SOLVING NONLINEAR INEQUALITIES IN ONE VARIABLE (INTRODUCTION)

• PRACTICE (online exercises and printable worksheets)

In Precalculus, it's essential that you can easily and efficiently solve sentences like:

‘$\,\frac{3x}{2}-1 \ge \frac 15 - 7x\,$’         and         ‘$\,x^2 \ge 3\,$’

The first sentence is an example of a linear inequality in one variable; the prior lesson covers this type of sentence.
For linear inequalities, the variable appears in the simplest possible way—all you have are numbers, times $\,x\,$ to the first power (i.e., terms of the form $\,kx\,$, where $\,k\,$ is a real number).

The second sentence is an example of a nonlinear inequality in one variable, and is covered in this lesson and the next two. In nonlinear sentences, the variable appears in a more complicated way—perhaps you have an $\,x^2\,$ (or higher power), or $\,|x|\,$, or $\,\sin x\,$.

For solving nonlinear inequalities, more advanced tools are needed.

To get started, review the essential concepts in these two lessons, being sure to click-click-click to practice the concepts from each:

Two approaches for solving nonlinear inequalities in one variable

There are two basic methods for solving nonlinear inequalities in one variable.
Both are called ‘test point methods’, because they involve identifying important intervals, and then ‘testing’ a number from each of these intervals.

Below, the sentence ‘$\,x^2 \ge 3\,$’ is solved using both methods, so you can get a sense of which appeals to you more.
The solutions below are written extremely compactly—this is pretty much the bare minimum that a teacher would want to see.
For all the underlying concepts and details, study the next two lessons:

• the test point method for sentences like ‘$f(x) \gt 0$’
(the one-function method; the ‘compare with zero’ method)
• the test point method for sentences like ‘$f(x) \gt g(x)$’
(the two-function method; the ‘truth’ method)
By the way, both methods work great.
If you like working with just ONE function, thinking about where it is positive, negative, and zero, then you might prefer the first method.
If you're fine working with TWO functions, thinking about where the graph of one lies on, above, or below the graph of the other, then you might prefer the second method.

EXAMPLE:   solve ‘$\,x^2 \ge 3\,$’ using the one-function (‘compare with zero’) method

 YOU WRITE THIS DOWN COMMENTS $x^2 \ge 3$ original sentence $x^2 - 3\ge 0$ rewrite the inequality with zero on the right-hand side; since the inequality symbol is $\,\ge\,$, we need to determine where the graph of $\,x^2 - 3\,$ lies on ($\,=\,$) or above ($\,\gt\,$) the $x$-axis $f(x) := x^2 - 3$ if desired, name the function on the left-hand side $\,f\,$, so it can be easily referred to in later steps; recall that ‘$:=$’ means ‘equals, by definition’ $x^2 - 3 = 0$ $x^2 = 3$ $x = \pm\sqrt 3$ (no breaks in graph of $\,f\,$) identify the candidates for sign changes for $\,f\,$: where $\,f(x)\,$ is zero breaks in the graph of $f$ SIGN OF $\,f(x)\,$ mark the candidates from the previous step on a number line which is labeled ‘SIGN OF $\,f(x)\,$’ mark zeroes with the tick mark ‘$\,z\,$ ’ test each subinterval to see if $\,f(x)\,$ is $\,+\,$ or $\,-\,$; since $\,\sqrt 3\approx 1.7\,$, test points $\,-2\,$ and $\,2\,$ are easy If the graph of $\,f\,$ is easy to obtain, then draw it in; in this case, you don't even need the test points! Graph above the $x$-axis? Then $\,f(x)\,$ is positive. Graph below the $x$-axis? Then $\,f(x)\,$ is negative. In this example, both the test points and graph are shown. solution set: $(-\infty,-\sqrt 3] \cup [\sqrt 3,\infty)$ sentence form of solution:   $x\le -\sqrt 3\ \ \text{ or }\ \ x\ge \sqrt 3$ read off the solution set, using correct interval notation; or, give the sentence form of the solution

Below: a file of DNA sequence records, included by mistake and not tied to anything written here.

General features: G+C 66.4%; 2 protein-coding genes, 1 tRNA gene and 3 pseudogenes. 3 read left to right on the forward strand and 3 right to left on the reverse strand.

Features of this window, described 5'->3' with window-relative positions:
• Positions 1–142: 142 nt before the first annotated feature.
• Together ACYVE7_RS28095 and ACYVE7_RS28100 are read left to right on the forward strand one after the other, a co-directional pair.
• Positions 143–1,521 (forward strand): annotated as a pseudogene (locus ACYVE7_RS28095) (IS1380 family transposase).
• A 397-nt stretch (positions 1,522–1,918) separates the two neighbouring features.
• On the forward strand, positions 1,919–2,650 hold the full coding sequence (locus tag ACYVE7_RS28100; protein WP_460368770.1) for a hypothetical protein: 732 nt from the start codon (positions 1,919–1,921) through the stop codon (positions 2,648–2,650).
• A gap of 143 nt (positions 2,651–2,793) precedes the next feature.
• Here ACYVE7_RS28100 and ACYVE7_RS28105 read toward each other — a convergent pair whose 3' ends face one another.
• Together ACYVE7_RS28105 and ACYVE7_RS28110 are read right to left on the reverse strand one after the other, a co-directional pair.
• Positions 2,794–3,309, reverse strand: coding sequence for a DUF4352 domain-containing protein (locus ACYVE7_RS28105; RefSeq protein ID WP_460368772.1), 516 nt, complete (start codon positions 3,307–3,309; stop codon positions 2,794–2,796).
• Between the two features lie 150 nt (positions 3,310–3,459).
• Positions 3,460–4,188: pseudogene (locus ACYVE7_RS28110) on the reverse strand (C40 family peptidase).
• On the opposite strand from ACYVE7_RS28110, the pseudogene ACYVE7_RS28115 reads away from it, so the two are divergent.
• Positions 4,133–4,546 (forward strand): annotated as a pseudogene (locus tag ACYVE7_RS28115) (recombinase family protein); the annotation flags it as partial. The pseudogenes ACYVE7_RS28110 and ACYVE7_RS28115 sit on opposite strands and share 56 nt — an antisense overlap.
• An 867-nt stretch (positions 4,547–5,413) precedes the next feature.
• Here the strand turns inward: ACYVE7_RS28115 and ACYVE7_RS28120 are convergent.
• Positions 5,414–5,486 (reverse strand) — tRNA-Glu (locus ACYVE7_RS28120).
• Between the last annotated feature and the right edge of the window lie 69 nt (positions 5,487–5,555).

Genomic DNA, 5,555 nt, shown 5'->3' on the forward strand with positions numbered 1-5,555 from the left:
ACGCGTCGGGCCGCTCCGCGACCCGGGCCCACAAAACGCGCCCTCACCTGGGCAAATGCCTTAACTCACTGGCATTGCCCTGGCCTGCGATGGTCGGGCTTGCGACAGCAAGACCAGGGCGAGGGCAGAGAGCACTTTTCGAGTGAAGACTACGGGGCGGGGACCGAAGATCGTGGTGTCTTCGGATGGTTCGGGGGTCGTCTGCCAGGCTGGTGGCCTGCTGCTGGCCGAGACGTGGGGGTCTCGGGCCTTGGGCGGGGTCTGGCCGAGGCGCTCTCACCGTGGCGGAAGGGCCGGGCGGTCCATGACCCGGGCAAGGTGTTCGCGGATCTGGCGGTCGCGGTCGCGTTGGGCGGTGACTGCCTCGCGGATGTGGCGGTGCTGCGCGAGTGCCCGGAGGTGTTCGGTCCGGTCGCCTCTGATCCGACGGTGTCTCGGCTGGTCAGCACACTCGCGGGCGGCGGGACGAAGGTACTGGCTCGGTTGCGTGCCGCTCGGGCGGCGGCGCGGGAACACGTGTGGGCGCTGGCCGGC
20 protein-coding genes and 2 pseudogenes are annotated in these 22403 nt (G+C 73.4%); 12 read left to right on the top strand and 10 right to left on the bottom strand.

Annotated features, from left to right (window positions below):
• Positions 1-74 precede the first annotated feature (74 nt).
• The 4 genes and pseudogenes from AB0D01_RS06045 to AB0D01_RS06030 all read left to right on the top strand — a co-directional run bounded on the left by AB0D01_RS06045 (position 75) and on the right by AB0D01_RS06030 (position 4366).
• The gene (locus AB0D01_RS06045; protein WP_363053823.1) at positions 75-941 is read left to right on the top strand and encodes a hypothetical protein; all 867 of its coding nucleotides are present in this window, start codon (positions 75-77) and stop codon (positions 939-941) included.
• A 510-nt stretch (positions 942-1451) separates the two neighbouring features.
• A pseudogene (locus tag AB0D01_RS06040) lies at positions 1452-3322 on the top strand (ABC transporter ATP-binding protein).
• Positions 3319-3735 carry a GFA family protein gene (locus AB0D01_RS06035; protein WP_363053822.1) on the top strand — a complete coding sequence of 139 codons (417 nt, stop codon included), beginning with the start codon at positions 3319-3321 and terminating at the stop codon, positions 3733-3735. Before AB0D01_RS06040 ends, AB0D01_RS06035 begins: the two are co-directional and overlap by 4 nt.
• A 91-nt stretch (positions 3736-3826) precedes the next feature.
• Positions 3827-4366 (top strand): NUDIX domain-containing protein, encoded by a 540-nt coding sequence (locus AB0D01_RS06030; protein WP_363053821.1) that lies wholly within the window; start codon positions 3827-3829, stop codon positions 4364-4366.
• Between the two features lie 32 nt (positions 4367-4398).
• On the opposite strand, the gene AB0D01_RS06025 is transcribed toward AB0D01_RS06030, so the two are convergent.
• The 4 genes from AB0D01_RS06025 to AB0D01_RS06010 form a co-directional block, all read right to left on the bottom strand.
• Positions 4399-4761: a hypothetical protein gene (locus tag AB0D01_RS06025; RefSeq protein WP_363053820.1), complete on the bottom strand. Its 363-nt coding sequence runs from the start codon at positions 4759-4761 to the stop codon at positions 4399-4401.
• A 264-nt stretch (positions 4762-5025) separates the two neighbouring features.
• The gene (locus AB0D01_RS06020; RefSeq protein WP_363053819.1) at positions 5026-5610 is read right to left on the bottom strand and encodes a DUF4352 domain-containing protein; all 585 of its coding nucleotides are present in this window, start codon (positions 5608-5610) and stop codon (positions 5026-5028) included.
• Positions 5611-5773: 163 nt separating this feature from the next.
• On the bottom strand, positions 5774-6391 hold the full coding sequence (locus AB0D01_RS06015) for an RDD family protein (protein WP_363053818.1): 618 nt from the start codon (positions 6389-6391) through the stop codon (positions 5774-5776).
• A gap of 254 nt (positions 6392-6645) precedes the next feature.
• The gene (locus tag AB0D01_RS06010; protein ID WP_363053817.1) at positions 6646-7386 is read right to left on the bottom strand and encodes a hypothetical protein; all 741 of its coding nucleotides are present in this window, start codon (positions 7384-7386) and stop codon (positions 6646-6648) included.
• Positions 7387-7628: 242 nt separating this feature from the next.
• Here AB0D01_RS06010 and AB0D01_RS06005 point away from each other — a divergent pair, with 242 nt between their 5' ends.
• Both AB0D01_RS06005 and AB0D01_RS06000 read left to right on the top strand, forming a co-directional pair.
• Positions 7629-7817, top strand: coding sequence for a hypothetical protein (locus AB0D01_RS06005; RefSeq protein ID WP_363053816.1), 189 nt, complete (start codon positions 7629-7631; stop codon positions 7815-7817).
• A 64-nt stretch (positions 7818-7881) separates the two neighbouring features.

When a graph is easy to obtain (as in this example), then you may not need to ‘officially’ use the test point method.

Just graph $\,f(x) = x^2 - 3\,$ (see below);
the solutions of ‘$\,x^2 - 3 \ge 0\,$’ are the values of $\,x\,$ for which the graph of $\,f\,$ lies on or above the $x$-axis.

EXAMPLE:   solve ‘$\,x^2 \ge 3\,$’ using the two-function (‘truth’) method

 $x^2 \ge 3$ original sentence $f(x) := x^2$,   $g(x) := 3$ if desired, define functions $\,f\,$ (the left-hand side) and $\,g\,$ (the right-hand side), so they can be easily referred to in later steps $x^2 = 3$ $x = \pm\sqrt 3$ (no breaks in either graph) find where $\,f(x)\,$ and $\,g(x)\,$ are equal (intersection points); find any breaks in the graphs of $\,f\,$ and $\,g\,$ TRUTH OF ‘$\,x^2 \ge 3\,$’ mark intersection points and breaks on a number line, which is labeled ‘TRUTH OF ‘$\,x^2 \ge 3\,$’ mark intersection points with the tick mark $\,i\,$ using easy test points from each subinterval, check if ‘$\,x^2 \ge 3\,$’ is TRUE or FALSE, and mark accordingly solution set: $(-\infty,-\sqrt 3] \cup [\sqrt 3,\infty)$ sentence form of solution:   $x\le -\sqrt 3\ \ \text{ or }\ \ x \ge\sqrt 3$ read off the solution set, using correct interval notation; or, give the sentence form of the solution

When graphs are easy to obtain (as in this example), then you may not need to ‘officially’ use the test point method.

Just graph $\,f(x) = x^2\,$ (in red below) and $\,g(x) = 3\,$ (in green below):
then, the solutions of ‘$\,x^2 \ge 3\,$’ are the values of $\,x\,$ for which the graph of $\,f\,$ lies on or above the graph of $\,g\,$.

Using WolframAlpha to solve nonlinear inequalities

Just for fun, jump up to wolframalpha.com and key in:   x^2 >= 3
Voila!

Master the ideas from this section

When you're done practicing, move on to:
The Test Point Method for Sentences like ‘$\,f(x) \gt 0$’
PROBLEM TYPES:
 1 2 3 4 5 6 7
AVAILABLE MASTERED IN PROGRESS
 (MAX is 7; there are 7 different problem types.)